Two back-to-back crypto contagions caused by a series of poor decisions and the greed of a few may be difficult to explain to the family. So admit it, everyone makes mistakes in the bull market, believing they are doing the right thing by involving their family. However, one can always focus on the positives and the lessons learned from mistakes, and the 2022 crypto contagion is no exception.
Centralized exchanges and coins come and go, but Bitcoin is here to stay.
The collapse of the Terra ecosystem was a significant setback for the industry, both in terms of value and how the outside world perceives it. Crypto survived the collapse and was on its way to recovery, only to be dealt another blow in the form of FTX. The FTX saga is far from over, but it demonstrated what corruption and large donations could do to your public image, even if you have stolen billions of dollars from people.
Many are portraying the collapse and crypto contagion as the end of trust in the ecosystem. US regulators are warning that the crackdown is just getting started, with SEC Chairman Gary Gensler comparing crypto platforms and intermediaries to casinos.
Any crypto veteran, however, will tell you that the industry has seen much worse and has always recovered. While the collapse of the third largest cryptocurrency exchange (FTX) is significant, it pales in comparison to the Mt. Gox hack from the early days of exchanges.
Mt. Gox was once the most significant external factor casting doubt on the cryptocurrency industry, particularly Bitcoin. When the exchange was hacked in 2014, it accounted for more than 70% of all Bitcoin transactions. The hack significantly impacted BTC's price at the time, but the market quickly recovered in the following cycle.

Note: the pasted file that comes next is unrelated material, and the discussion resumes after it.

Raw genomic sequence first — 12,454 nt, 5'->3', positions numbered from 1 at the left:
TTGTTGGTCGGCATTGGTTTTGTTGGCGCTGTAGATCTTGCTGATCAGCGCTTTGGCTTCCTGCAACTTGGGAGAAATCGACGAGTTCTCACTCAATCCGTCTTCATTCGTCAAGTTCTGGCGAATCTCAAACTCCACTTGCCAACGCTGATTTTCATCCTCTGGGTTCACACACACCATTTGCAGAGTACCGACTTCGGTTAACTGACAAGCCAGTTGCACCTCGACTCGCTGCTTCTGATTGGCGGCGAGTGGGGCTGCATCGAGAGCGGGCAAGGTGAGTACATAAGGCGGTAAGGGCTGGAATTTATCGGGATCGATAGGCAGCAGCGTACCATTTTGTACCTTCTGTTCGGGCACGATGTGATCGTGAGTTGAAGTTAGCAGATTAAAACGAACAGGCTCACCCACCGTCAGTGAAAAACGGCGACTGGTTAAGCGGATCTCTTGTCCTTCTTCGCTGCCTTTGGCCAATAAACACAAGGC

Crypto users are withdrawing funds from cryptocurrency exchanges at a rate not seen since April 2021. Nearly $3 billion in Bitcoin was forced to withdraw from exchanges and moved to self-custody wallets in November.
Bitcoin, the original cryptocurrency, has survived the collapses of several major exchanges over the last decade and has risen to the top of each of those collapses in the subsequent cycle. This is why most early investors and supporters frequently advocate for self-custody and hodling BTC over investing in new altcoins that may appear profitable during a bull run, but there is no guarantee that they will survive the next bull run.
The demise of these centralized entities in 2022 may also prompt policymakers to develop some form of official universal regulations to ensure investor security.
Regardless of the entities involved in facilitating various use cases and services on top of them, the core technology of decentralization and Bitcoin, the OG cryptocurrency, are here to stay. More aware users who adhere to self-custody rather than allowing their funds to sit on exchanges could usher in a new wave of crypto reforms in 2023. Also, it's best not to give anyone financial advice, especially during a bull market.